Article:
Cover Story

Houses of cards

With Jack Abramoff pleading guilty to illegal lobbying activities and pledging to talk about his fraudulent deals, questions grow for evangelical leaders who-wittingly or unwittingly-became part of a strategy to "bring out the wackos to vote against something"

Issue: "God and mammon," Jan. 14, 2006

When the Coushatta Indian Tribe of Louisiana wanted to squelch competition to its Grand Casino's $300-million-a-year enterprise in 2001, tribal leaders knew just where to turn: Jack Abramoff, a Washington lobbyist with a history of protecting powerhouse tribal casinos. When Mr. Abramoff wanted a shrewd way to protect his client's massive gaming interests, he turned to Ralph Reed-former executive director of the Christian Coalition and a consultant who had a history of rallying evangelicals against legalized gambling.

Mr. Abramoff and Mr. Reed worked together to urge Christians and evangelical leaders to oppose casino openings and pro-gambling legislation in Louisiana. Behind the scenes, the pair's campaign succeeded, bolstering the Coushatta Tribe's casino business by eliminating competition. Now, five years later, Mr. Abramoff is at the center of one of the most sweeping political corruption scandals in Washington history. And though Mr. Reed has not been accused of illegal activity, the scandal has snared him and other prominent evangelicals associated with campaigns financed by Mr. Abramoff and his clients.

Mr. Abramoff, 46, pleaded guilty on Jan. 3 to three felony counts of conspiracy, fraud, and tax evasion as part of a settlement with federal prosecutors. The deal sets the stage for Mr. Abramoff to testify against members of Congress, congressional staffers, and former business contacts in an expansive criminal investigation into lobbying efforts on behalf of Indian tribes and other gambling interests.

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While some politicians raced to create distance from Mr. Abramoff and return his contributions, evangelicals who became part of his elaborate pro-gambling schemes are hesitant to explain fully their connections with the lobbyist. Mr. Reed repeatedly has refused to give WORLD an on-the-record interview, but has maintained that though he knew funds for his anti-gambling work came from tribal sources, he believed what Mr. Abramoff's firm told him: that the money came from the tribe's "non-gambling funds." (Anti-gambling leaders in Alabama, such as Dan Ireland of the Alabama Citizens Action Program, have called that distinction illegitimate.)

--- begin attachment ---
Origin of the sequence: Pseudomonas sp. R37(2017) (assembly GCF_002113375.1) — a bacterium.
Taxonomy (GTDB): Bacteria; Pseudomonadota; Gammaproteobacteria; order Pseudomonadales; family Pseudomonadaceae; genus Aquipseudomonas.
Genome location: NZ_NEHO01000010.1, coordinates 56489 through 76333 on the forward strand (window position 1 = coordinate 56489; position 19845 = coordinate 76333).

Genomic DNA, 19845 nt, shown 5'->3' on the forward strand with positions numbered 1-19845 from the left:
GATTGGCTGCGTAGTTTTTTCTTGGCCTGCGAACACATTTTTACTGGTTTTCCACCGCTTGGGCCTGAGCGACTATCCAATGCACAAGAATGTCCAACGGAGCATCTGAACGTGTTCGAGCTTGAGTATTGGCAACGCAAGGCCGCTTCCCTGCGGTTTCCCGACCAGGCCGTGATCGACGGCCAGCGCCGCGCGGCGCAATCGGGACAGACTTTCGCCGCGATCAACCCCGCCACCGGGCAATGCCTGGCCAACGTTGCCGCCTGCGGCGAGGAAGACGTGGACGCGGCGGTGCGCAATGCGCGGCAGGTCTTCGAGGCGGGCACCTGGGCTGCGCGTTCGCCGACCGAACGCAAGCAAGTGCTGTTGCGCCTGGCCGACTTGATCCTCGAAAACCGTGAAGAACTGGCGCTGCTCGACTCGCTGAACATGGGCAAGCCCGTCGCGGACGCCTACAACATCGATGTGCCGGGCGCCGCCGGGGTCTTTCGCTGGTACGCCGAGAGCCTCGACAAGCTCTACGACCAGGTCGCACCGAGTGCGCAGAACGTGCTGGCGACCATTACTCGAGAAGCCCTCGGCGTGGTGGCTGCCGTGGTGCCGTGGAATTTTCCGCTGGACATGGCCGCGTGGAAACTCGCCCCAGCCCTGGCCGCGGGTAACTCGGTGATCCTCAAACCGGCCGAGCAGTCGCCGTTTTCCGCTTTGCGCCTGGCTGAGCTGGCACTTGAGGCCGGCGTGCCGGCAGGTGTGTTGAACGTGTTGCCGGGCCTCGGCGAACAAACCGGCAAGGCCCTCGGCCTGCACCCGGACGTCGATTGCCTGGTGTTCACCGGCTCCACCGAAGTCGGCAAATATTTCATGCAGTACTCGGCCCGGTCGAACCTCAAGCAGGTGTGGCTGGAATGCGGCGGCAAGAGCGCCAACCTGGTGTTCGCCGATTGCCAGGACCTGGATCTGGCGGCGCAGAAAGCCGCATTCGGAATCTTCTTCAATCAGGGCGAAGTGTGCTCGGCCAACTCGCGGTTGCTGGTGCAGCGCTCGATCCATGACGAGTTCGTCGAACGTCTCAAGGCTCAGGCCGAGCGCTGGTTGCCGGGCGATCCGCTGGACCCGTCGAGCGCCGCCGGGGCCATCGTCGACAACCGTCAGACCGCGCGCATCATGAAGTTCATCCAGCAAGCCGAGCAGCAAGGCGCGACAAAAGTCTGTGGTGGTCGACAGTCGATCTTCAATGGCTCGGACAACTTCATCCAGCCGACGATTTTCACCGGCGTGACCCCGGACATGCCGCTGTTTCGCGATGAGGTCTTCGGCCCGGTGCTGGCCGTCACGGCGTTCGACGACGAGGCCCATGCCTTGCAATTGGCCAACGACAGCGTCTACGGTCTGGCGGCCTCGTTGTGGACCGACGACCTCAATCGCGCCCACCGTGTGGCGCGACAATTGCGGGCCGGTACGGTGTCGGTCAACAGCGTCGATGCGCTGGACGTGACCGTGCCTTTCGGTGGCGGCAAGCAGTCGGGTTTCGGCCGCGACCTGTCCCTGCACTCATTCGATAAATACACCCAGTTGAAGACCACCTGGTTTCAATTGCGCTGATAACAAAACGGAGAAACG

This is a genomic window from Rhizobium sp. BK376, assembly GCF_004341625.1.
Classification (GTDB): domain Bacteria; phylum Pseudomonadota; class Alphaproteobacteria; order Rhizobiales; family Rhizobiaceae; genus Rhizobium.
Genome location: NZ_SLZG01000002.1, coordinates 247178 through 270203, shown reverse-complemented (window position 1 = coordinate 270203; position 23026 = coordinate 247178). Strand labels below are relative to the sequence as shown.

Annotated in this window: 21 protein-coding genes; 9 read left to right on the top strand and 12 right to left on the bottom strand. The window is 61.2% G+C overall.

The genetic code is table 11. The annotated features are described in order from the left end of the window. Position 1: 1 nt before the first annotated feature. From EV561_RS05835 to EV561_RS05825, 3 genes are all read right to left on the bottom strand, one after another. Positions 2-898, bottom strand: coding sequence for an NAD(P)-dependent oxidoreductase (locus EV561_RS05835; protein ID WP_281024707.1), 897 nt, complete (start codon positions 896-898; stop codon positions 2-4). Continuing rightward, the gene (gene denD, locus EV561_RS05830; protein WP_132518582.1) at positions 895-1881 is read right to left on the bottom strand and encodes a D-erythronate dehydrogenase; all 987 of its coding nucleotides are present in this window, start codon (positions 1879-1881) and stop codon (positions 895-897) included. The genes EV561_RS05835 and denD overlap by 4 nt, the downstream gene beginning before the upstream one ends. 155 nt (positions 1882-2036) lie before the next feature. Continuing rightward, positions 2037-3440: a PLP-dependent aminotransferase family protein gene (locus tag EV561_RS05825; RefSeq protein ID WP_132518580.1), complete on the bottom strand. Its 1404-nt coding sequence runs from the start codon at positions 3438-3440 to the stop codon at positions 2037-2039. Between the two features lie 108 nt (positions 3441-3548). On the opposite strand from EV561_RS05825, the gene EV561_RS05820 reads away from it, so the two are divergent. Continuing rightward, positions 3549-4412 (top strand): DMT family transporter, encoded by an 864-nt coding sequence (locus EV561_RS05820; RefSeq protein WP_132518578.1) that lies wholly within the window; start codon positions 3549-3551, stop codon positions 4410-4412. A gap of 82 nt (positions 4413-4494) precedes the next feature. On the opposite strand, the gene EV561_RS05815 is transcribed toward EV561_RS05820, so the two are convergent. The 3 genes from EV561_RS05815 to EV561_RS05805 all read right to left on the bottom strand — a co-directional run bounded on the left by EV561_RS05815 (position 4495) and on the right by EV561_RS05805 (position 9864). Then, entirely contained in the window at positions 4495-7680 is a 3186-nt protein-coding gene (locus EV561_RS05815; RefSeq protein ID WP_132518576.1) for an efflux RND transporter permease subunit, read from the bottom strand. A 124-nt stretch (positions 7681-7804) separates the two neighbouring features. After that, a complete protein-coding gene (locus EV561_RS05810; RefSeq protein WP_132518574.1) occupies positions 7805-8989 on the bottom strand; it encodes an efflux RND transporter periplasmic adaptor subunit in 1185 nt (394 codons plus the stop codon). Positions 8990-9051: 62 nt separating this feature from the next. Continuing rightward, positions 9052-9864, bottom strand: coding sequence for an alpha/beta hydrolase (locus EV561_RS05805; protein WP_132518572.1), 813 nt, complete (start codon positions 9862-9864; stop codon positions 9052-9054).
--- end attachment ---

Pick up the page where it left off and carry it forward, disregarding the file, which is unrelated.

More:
Mr. Abramoff first hired Mr. Reed, a prominent evangelical who once called gambling "a cancer," to leverage his evangelical contacts to defeat pro-gambling legislation in Alabama in 1999. Mr. Abramoff hatched the campaign to protect the gaming interests of one of his clients, the Choctaw Tribe of Mississippi. While Mr. Reed worked to rally Christians for campaigns that benefited Mr. Abramoff's clients, Mr. Abramoff's partner, Michael Scanlon, wrote an e-mail to Kathryn Van Hoof, a former lawyer for the Coushatta Tribe, describing the plan to use Christians: "Simply put we want to bring out the wackos to vote against something and make sure the rest of the public lets the whole thing slip past them. The wackos get their information [from] the Christian right, Christian radio, mail, the internet, and telephone."

To that end, Mr. Reed worked on at least three separate projects for Mr. Abramoff from 1999 to 2002. E-mails released by the U.S. Senate Indian Affairs Committee suggest Mr. Reed worked with Mr. Abramoff to funnel tribal money through intermediary organizations to anti-gambling groups and to his own consulting firm, Century Strategies.

Mr. Reed has admitted funneling $1.15 million from the Choctaw Tribe to two anti-gambling groups in Alabama, including the Christian Coalition of Alabama (CCA), in 2000. In 2001, Mr. Abramoff hired Mr. Reed to rally evangelicals to oppose casino openings and pro-gambling legislation in Louisiana to protect the interests of the Coushatta Tribe. E-mails released by a Senate committee late last year show that Mr. Reed knew the Coushatta Tribe was Mr. Abramoff's client. (In his plea agreement, Mr. Abramoff has admitted charging the Coushattas $30 million for his work, and pocketing nearly $11.5 million without the tribe's knowledge.)

Other e-mails and faxes released by the Senate show that Mr. Reed organized TV and radio ads, as well as a letter-writing campaign, enlisting prominent evangelicals to help in the Abramoff-orchestrated campaign, including Focus on the Family's James Dobson and Tom Minnery, former presidential candidate and family-values guru Gary Bauer, Eagle Forum founder Phyllis Schlafly, and American Family Association head Don Wildmon.

Mr. Bauer, Ms. Schlafly, and Mr. Wildmon wrote letters to U.S. Secretary of the Interior Gale Norton asking her to prevent a new casino opening in Louisiana. Each told WORLD that they had no knowledge of Mr. Reed's connections to Mr. Abramoff at the time, nor did they recall, they said, being asked by Mr. Reed to write the letters. "I'm against gambling anyway, and it wouldn't have mattered who asked me to write the letter," Ms. Schlafly said. A Feb. 19, 2002, e-mail from Mr. Reed to Mr. Abramoff stated that Mr. Reed "called Dobson this a.m. . . . letters are going to Norton, copied to others, from . . . Jim Dobson, Gary Bauer, Phyllis Schlafly." The correspondence also indicates Mr. Reed solicited and received help from Jerry Falwell and Pat Robertson.


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